En­thu­si­asts in state ready to see eclipse

Northwest Arkansas Democrat-Gazette - - NORTHWEST ARKANSAS - KENNETH HEARD

The first coast-to-coast to­tal so­lar eclipse in 99 years will oc­cur in the United States on Aug. 21, and al­though Arkansas isn’t in the “path of to­tal­ity,” res­i­dents will see the dark­en­ing of the sky, the low­er­ing of tem­per­a­tures and the dis­rup­tion of wildlife as­so­ci­ated with the as­tro­nom­i­cal phe­nom­e­non.

“It’s ex­hil­a­rat­ing to see,” Carl Freyalden­hoven, a mem­ber of the Cen­tral Arkansas As­tro­nom­i­cal So­ci­ety, said of the eclipse. “It’s some­thing to put on your bucket list.”

The to­tal eclipse will

darken a 70-mile-wide band on its path from Ore­gon to South Carolina. The rest of the coun­try will ex­pe­ri­ence a par­tial so­lar eclipse. De­pend­ing on their lo­ca­tions, Arkansans will see at least 83 per­cent of the sun ob­scured by the moon. Corn­ing and Pig­gott, in Clay County in the north­east cor­ner of the state, will see the dark­est skies when the moon blocks 97 per­cent of the sun.

In Lit­tle Rock, when the eclipse reaches its max­i­mum cov­er­age at 1:18 p.m., 89 per­cent of the sun will be cov­ered.

“It’s a goose-pim­ple ex­pe­ri­ence,” said Bruce McMath, past pres­i­dent of the Cen­tral Arkansas As­tro­nom­i­cal So­ci­ety. “The tem­per­a­tures will drop 10 de­grees. An­i­mals will act up. It’ll be night­time dark, and you will be able to see stars and plan­ets.

“It’s a dra­matic ex­pe­ri­ence.”

So­lar eclipses are rare. The moon and sun line up ev­ery 29 days, but be­cause the moon fol­lows a tilted or­bit around the earth, it is sel­dom seen block­ing the sun.

There is also an as­tro­nom­i­cal co­in­ci­dence that al­lows the events. The moon’s di­am­e­ter is 400 times smaller than the sun’s di­am­e­ter, and the sun is 400 times far­ther from Earth than is the moon. On Earth, the two orbs ap­pear to be the same size and on the in­fre­quent oc­ca­sions when they meet, eclipses hap­pen.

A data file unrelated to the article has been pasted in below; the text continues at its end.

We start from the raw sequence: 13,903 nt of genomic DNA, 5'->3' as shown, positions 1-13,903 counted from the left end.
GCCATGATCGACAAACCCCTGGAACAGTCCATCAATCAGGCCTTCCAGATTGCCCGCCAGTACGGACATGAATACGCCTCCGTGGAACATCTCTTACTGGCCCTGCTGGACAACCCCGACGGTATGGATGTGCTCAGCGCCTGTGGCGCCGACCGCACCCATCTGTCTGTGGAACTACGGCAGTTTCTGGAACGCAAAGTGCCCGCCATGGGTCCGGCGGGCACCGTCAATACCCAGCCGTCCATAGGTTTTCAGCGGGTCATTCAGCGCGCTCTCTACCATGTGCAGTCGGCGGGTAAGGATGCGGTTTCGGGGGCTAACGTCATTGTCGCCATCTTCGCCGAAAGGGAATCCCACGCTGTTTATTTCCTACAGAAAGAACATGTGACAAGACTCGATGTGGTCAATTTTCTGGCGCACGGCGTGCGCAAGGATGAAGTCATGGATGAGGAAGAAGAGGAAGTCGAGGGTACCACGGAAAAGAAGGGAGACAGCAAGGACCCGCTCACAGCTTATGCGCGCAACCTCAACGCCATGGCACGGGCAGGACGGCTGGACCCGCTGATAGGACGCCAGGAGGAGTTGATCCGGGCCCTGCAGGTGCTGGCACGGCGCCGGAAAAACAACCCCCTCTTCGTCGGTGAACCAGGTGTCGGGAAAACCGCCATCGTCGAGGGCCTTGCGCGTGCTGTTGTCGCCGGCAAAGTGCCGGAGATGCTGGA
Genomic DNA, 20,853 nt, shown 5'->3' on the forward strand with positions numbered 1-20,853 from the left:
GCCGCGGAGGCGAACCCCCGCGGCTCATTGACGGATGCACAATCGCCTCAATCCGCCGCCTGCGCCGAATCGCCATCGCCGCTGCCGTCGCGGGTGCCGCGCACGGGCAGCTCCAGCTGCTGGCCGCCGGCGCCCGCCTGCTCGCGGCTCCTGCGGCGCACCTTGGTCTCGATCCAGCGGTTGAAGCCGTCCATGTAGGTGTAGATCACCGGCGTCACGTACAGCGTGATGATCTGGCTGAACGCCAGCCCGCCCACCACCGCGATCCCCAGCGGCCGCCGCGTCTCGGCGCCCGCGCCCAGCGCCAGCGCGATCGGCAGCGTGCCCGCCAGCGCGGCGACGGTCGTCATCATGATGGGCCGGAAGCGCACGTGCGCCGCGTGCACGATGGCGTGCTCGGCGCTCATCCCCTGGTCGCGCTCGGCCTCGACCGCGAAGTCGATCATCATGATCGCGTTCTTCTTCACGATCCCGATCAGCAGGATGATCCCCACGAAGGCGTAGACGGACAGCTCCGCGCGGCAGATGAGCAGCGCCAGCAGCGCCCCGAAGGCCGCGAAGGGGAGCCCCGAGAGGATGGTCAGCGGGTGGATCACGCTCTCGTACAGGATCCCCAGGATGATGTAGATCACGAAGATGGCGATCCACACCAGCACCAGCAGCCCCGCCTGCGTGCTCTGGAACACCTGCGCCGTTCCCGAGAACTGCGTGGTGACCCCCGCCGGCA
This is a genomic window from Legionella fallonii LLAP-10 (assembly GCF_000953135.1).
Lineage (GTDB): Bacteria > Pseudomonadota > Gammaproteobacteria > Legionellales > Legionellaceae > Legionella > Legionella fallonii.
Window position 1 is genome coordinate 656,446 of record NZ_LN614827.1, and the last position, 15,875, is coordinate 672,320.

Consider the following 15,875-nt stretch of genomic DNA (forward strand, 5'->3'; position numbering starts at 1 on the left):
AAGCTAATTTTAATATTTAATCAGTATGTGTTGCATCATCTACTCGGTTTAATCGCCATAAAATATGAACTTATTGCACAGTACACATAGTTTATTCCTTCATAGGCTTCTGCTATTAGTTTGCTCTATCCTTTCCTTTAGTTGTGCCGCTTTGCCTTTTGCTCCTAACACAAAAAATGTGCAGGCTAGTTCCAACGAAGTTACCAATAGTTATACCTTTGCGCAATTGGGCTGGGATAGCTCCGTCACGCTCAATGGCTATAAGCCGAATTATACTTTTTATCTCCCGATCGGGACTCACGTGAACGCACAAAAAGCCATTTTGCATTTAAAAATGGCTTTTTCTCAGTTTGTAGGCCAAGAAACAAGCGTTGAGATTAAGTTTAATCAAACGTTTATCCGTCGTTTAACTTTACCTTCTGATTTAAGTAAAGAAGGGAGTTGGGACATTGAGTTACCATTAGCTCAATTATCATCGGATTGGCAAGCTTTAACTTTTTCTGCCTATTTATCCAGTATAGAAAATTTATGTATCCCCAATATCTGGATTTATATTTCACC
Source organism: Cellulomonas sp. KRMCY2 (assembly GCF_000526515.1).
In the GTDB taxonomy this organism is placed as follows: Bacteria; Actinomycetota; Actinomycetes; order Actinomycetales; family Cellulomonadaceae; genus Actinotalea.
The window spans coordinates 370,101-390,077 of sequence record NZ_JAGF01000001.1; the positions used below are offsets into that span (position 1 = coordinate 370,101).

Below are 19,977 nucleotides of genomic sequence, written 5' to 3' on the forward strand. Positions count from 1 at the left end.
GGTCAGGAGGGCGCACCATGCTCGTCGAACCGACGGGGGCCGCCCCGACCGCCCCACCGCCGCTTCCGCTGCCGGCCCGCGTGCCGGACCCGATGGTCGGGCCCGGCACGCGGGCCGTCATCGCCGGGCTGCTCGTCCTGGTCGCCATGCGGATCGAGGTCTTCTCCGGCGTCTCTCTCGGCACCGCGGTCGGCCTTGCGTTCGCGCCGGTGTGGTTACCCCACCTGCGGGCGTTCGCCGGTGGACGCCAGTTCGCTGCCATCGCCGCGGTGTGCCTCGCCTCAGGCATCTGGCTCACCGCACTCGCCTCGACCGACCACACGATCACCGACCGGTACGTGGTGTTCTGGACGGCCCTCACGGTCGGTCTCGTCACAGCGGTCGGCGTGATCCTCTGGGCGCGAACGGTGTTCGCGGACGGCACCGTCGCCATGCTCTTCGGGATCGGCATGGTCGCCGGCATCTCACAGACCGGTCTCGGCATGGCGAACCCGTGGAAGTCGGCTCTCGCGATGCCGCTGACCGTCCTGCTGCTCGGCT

While sci­en­tists have plot­ted the ce­les­tial paths for cen­turies, some cul­tures be­lieved eclipses oc­curred for other rea­sons.

The Po­mos, an in­dige­nous group in the north­west­ern United States, once thought so­lar eclipses hap­pened when a bear fought with the sun. The bear took a large bite of the sun, caus­ing the eclipse, and then they re­solved their dif­fer­ences. Norse le­gend said a rav­en­ous wolf ate the sun, and an­cient Viet­namese cul­ture be­lieved a hun­gry frog feasted on it.

And eclipses have played a part in his­tory. In 585 B.C., a so­lar eclipse ended a seven-year war be­tween the Ly­di­ans and Medes in Greece. Bat­tlers saw the dark­en­ing of the skies as a sign to make peace.

French sci­en­tist Jules Janssen dis­cov­ered helium on Aug. 16, 1868, just as a so­lar eclipse oc­curred. He named the el­e­ment af­ter “he­lios,” which is the Greek word for “sun.”

Freyalden­hoven said this year’s eclipse is the first to oc­cur dur­ing the peak of so­cial me­dia.

“It will only take 94 min­utes to cross the U.S., but you’ll see it on so­cial me­dia im­me­di­ately,” he said of the eclipse. “Peo­ple will see pic­tures on their phones and com­put­ers in­stantly.”

Look­ing di­rectly at the sun or a so­lar eclipse can dam­age the eyes.

He urged view­ers not to look di­rectly at it, but to in­stead ei­ther use arc welder glasses or make pin­hole cam­eras. He also sug­gested punch­ing a hole in an en­ve­lope and putting a small makeup mir­ror in­side the en­ve­lope. By aim­ing the en­ve­lope, a viewer can project the re­flec­tion of the sun onto a wall.

Me­te­o­rol­o­gist Charles Daulton of the Na­tional Weather Ser­vice in North Lit­tle Rock said Aug. 21 is too far ahead to ac­cu­rately pre­dict what the weather will be that day, but be­cause it is the warm­est time of the year in the state, it’s likely the sky will be clear and view­ing op­por­tu­ni­ties should be op­ti­mum.

“Even on a warm sum­mer day, there could be some clouds bub­bling up, but it fa­vors hav­ing a bet­ter chance of clear skies,” he said.

Daulton said he in­tends to travel ei­ther to his home state of South Carolina or to Ne­braska to see the eclipse.

“I’ve been wait­ing to see this for 15 years,” he said.

He will wait un­til a week or so be­fore the event to de­cide where to view it.

“It de­pends upon what the weather looks like,” he said.

“It’s a goose-pim­ple ex­pe­ri­ence.The tem­per­a­tures will drop 10 de­grees. An­i­mals will act up. It’ll be night­time dark, and you will be able to see stars and plan­ets.”

— Bruce McMath, past pres­i­dent of the Cen­tral Arkansas As­tro­nom­i­cal So­ci­ety

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